Dorie Greenspan’s Eastern European–inspired cookies, sometimes called kipfel, have the perfect buttery crumb and a nutty bite from almond flour. For the holidays, we dust them with confectioners’ sugar, but they are also great dusted with granulated sugar and eaten year-round.
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2 sticks unsalted butter, softened
1/2 cup granulated sugar
1/2 teaspoon fine sea salt
1 1/2 teaspoon pure vanilla extract
1/4 teaspoon pure almond extract
1 3/4 cups all-purpose flour
1 1/3 cups almond flour
1 1/2 cups confectioners’ sugar, plus more for dusting
How to Make It
Preheat the oven to 350° and line a large rimmed baking sheet with parchment paper. In a large bowl, using a hand mixer, beat the butter with the granulated sugar and salt at medium speed until light and fluffy, 3 minutes. Beat in both extracts. Reduce the speed to low and add both flours, mixing until just combined. Refrigerate the dough until firm, about 30 minutes.
Scoop 12 rounded tablespoonfuls of the dough onto the prepared baking sheet. Using your hands, roll each ball into a 4-inch rope, then shape into a crescent; return to the baking sheet. If the dough gets too soft, refrigerate until firm. Bake the cookies, rotating the sheet halfway through baking, until lightly browned around the edges, 13 to 15 minutes. Transfer to a wire rack and let cool for 5 minutes.
Sift the 1 1/2 cups of confectioners’ sugar into a shallow bowl. Dredge the warm cookies in the confectioners’ sugar; return to the rack and let cool completely. Repeat the baking and dredging with the remaining dough. Dust the cookies with additional confectioners’ sugar before serving.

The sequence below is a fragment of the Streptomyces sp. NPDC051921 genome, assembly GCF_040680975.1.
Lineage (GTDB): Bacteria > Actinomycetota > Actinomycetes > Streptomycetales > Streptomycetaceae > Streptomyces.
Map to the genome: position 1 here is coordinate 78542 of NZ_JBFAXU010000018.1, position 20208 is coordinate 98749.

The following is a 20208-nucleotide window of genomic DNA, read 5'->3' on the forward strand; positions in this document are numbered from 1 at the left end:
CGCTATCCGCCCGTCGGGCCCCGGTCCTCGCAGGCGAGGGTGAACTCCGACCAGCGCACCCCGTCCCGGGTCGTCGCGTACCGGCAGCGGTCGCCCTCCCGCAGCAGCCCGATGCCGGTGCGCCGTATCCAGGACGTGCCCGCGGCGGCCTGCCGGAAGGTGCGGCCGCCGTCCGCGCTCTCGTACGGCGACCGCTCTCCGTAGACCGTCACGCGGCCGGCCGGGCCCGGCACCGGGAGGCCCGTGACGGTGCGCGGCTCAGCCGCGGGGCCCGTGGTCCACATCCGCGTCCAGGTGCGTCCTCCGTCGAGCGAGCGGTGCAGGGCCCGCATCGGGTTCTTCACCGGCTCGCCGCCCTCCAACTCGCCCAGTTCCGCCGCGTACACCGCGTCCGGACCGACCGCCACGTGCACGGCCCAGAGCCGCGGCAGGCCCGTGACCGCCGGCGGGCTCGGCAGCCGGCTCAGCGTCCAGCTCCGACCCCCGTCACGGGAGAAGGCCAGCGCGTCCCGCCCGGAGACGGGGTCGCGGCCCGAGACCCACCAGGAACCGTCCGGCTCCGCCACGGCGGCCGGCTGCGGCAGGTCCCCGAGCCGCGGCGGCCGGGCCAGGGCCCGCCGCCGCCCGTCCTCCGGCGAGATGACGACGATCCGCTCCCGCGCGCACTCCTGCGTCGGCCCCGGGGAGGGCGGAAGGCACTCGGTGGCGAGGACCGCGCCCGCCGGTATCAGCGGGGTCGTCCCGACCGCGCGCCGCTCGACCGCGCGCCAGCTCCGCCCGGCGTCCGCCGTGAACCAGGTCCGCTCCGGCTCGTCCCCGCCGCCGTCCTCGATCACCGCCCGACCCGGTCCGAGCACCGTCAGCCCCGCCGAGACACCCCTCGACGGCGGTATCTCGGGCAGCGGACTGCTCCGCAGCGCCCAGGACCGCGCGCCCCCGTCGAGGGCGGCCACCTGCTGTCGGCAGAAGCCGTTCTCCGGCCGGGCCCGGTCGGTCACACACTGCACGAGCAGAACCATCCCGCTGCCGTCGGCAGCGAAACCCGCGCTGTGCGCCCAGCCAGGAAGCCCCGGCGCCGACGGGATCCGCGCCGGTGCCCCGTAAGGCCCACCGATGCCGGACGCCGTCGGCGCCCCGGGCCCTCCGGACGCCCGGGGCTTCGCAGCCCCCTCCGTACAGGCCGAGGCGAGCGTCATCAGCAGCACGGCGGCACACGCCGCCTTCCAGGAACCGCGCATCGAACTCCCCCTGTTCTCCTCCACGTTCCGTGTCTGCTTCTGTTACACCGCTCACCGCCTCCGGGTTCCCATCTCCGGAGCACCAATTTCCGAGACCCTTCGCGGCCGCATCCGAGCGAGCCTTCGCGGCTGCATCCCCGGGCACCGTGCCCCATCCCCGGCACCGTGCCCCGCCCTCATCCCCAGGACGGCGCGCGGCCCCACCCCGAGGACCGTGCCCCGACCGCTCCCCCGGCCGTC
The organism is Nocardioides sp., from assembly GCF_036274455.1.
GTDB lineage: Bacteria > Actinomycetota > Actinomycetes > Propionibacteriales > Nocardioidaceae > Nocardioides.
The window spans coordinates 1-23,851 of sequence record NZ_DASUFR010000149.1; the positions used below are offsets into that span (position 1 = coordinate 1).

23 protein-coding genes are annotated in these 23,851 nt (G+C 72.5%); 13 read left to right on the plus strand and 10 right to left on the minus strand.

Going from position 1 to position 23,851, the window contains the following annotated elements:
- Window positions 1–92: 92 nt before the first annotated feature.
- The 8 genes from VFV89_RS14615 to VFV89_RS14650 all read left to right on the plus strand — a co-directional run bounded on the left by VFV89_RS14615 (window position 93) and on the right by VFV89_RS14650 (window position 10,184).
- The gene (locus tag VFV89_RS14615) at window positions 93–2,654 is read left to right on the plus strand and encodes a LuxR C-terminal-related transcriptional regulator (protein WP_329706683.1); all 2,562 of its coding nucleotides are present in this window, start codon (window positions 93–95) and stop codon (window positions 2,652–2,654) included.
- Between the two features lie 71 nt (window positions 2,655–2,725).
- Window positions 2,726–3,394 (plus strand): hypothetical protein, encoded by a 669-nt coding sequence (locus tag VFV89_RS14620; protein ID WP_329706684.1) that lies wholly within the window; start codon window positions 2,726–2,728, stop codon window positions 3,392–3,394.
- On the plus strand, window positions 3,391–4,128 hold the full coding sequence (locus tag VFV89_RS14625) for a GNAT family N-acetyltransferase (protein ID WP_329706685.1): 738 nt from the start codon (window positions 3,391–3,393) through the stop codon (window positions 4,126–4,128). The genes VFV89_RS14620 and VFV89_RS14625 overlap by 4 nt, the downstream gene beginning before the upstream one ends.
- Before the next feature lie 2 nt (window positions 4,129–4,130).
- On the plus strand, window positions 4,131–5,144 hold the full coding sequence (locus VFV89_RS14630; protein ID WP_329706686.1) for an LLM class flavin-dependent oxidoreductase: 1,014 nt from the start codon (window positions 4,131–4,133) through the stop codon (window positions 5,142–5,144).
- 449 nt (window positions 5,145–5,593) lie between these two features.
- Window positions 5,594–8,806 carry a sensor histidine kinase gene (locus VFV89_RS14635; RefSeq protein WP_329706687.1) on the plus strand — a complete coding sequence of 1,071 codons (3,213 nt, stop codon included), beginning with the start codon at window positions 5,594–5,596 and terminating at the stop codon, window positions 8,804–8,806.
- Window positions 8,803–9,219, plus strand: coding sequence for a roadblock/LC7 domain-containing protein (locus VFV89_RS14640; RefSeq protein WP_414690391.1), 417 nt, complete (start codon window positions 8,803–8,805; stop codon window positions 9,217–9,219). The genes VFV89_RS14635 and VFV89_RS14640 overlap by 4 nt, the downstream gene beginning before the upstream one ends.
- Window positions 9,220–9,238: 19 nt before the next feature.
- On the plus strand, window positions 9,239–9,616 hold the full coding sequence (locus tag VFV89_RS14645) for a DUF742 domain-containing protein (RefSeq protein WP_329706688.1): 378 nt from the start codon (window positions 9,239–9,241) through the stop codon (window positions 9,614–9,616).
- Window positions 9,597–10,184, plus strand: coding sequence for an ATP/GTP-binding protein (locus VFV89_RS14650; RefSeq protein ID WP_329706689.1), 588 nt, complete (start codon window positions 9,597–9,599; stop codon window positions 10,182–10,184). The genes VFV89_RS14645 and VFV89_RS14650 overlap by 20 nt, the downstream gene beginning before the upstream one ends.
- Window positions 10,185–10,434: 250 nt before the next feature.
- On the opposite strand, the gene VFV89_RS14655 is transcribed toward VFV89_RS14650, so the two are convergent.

The cookies can be stored in an airtight container at room temperature for up to 4 days.
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Review Body: I know food in magazine pictures is produced by food stylists, but there is NO WAY to approximate the look of these cookies with this dough. My husband rolled some cookies on the granite counter, but to get them crescent shaped, the cookies are the size of small hot dogs. I rolled some into finger sized cylinders (also on the counter) but there is no way to bend them without breaking the dough. We both felt that warm dough was easier to work than refrigerated as the recipe called for. So they don't look very appealing, and the taste is only so so. Very disappointing.
Review Rating: 1
Date Published: 2016-12-24
Author Name: Debbie Johnson
Review Body: Making these now and I think something must be missing from the recipe ? There is not enough liquid - I can't even make a ball out of the dough. I know they are supposed to be crumbly...... I softened the butter on the counter overnight, not sure what else I could have done differently...
Date Published: 2016-12-23
Author Name: Sara Nichols
Review Body: I have made these three times. They have turned out excellent and I received many compliments. Be sure to cool the dough before shaping as even the warming during the process (or in toddler hands :) ) makes it pretty much unmanageable.